Glenn Meyers, MD and medical director in Tennessee, concurs. “With Harmonicas for Health, (Humana) members who have emphysema can exercise, can lose weight, can feel better, get those endorphins up, feel healthier, and get back out into the community.”

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Gerald Dias joined Humana in November 2016 as a business consultant. Eight months later, he contributed 3.3 million steps to Humana associates’ total 16.6 billion steps during the company’s annual 100 Day Dash step competition. Gerald — shown above after a Color Run 5k — achieved the most steps out of all Dash participants, and boosted the total step count to be the largest since the Dash began in 2012.

Gerald, who is based in Milwaukee, Wis., was one of nearly 7,000 new Dashers this year. Participation and engagement has grown every year since the first Dash, further energizing Humana’s culture of well-being.

“Humana’s wellness culture has been a HUGE motivator in my life,” Gerald said. “I enjoy sharing my excitement for Humana, our culture and the amazing life we cultivate for our associates. It becomes contagious and it motivates others.”

The 2017 100 Day Dash wrapped up on July 10, with Dashers logging 8.3 million miles of steps – enough to circle Earth over 330 times. There were more than 23,000 total Dashers in 2017.

Nearly 6,000 associates reached personal bests. Co-workers like Gerald helped push them along.

“I sent congratulatory emails as teammates hit different achievements. To keep folks moving, I hosted several virtual 5K community challenges (on the Go365 platform). We did a High 5 5K on High 5 Day. We did a Cinco De Mayo 5K. We did a Red Nose Day 5K. And we did a National Selfie Day 5K. It was all tons of fun!”

Humana has found that when associates engage in the Dash, it brings support, comradery – and some healthy competition.

The Dash also partnered with the Humana Foundation for a third year. Because Humana associates exceeding last year’s step count, the Foundation is giving $16,000 to Feeding America, a network of food banks fighting against hunger in communities nationwide. Several other charitable organizations received smaller donations in honor of the Dashers who improved their step counts since 2016. Each individual personally selected which charitable cause would receive a donation on their behalf.

It seems certain that all of next year’s Dashers will be chasing Gerald.

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Helping others lead happier, healthier lives is something our company does each and every day. So it should come as no surprise that we’re gaining recognition in the communities we serve.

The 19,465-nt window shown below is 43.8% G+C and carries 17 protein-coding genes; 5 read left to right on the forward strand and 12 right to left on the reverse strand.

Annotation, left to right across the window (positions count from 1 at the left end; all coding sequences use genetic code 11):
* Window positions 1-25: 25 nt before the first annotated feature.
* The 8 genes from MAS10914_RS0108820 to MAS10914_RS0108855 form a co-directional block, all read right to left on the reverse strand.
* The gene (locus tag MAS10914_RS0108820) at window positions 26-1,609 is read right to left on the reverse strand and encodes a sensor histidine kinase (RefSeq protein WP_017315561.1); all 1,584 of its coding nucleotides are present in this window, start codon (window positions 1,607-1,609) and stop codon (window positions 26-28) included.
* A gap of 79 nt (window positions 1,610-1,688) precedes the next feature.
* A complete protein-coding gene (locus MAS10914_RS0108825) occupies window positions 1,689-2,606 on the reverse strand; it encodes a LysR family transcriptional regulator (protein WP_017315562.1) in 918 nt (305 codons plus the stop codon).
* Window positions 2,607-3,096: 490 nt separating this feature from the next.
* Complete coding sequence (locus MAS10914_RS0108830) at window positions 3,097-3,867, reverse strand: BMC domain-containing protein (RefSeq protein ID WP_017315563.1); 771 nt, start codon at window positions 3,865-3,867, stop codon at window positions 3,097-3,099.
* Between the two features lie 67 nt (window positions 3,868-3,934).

In the past few months, Humana was named the Healthiest Employer at local events in Louisville, South Florida, Phoenix, Charlotte, and Atlanta. The honor was bestowed on a small number of organizations committed to creating a healthy workplace for employees—and Humana ranked highest in the largest employer category at each event.

Key considerations for the award included culture and leadership commitment, associate and dependent access to programs, planning and communications, and program offerings like health assessments, biometric screenings, rewards and incentives, coaching, and more.

This is the first year Humana has received this award in the Phoenix, Charlotte, and Atlanta. Humana previously won the top award in 2016 in Louisville and South Florida.

Humana was also recently named a Platinum award winner of the Worksite Wellness Award by the Worksite Wellness Council of Louisville. This is the fifth consecutive year the company received this highest distinction – in addition to receiving the prestigious Fleur De Lis Award for extra-large companies in 2016. Humana was also named a Platinum Award winner by the Healthy Arizona Worksite Program, one of the first companies to achieve the new level introduced this year.

These awards serve as further evidence of the progress we’re making as an associate population.

“We’re a community that’s fiercely committed not only to the health of those we serve, but also to that of the teammates we work alongside each day,” said Tim State, Vice President of Associate Well-being. “Our well-being benefits, programs and experiences ways we bring that promise to life every day.”

Zoilabella Calo, Consumer Engagement Consultant, and Jeri Cunningham, Manager of Engagement, for Arizona’s Employer Group team accept the Healthiest Employers Award in Phoenix on behalf of Humana.